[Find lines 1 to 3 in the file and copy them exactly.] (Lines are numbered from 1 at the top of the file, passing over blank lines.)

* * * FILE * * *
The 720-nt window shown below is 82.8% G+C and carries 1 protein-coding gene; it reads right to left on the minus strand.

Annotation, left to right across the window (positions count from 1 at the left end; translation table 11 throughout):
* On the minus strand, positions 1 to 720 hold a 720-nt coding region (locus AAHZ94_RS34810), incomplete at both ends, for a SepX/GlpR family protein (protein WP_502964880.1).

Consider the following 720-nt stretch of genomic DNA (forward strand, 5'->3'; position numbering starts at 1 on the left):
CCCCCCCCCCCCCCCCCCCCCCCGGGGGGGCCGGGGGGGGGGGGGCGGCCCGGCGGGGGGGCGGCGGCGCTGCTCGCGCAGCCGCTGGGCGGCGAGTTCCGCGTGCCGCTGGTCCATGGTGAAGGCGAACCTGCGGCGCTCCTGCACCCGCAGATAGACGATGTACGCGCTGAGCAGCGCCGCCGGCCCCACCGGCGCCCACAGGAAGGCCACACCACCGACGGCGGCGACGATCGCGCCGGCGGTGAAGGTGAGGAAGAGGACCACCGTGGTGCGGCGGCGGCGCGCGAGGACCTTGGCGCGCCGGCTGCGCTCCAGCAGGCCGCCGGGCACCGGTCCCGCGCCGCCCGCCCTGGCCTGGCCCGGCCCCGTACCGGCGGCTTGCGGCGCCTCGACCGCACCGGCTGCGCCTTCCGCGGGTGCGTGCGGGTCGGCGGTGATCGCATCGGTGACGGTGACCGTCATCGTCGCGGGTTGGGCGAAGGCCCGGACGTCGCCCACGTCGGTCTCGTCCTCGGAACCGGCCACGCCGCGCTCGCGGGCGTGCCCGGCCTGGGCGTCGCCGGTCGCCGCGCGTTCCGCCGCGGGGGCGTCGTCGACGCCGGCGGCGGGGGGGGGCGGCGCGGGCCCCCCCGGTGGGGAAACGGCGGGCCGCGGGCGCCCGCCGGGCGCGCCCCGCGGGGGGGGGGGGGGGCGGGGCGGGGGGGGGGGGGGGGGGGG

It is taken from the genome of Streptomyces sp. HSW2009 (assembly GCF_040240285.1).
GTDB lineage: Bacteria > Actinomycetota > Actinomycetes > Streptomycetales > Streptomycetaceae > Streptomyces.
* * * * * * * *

The 720-nt window shown below is 82.8% G+C and carries 1 protein-coding gene; it reads right to left on the minus strand.

Annotation, left to right across the window (positions count from 1 at the left end; translation table 11 throughout):
* On the minus strand, positions 1 to 720 hold a 720-nt coding region (locus AAHZ94_RS34810), incomplete at both ends, for a SepX/GlpR family protein (protein WP_502964880.1).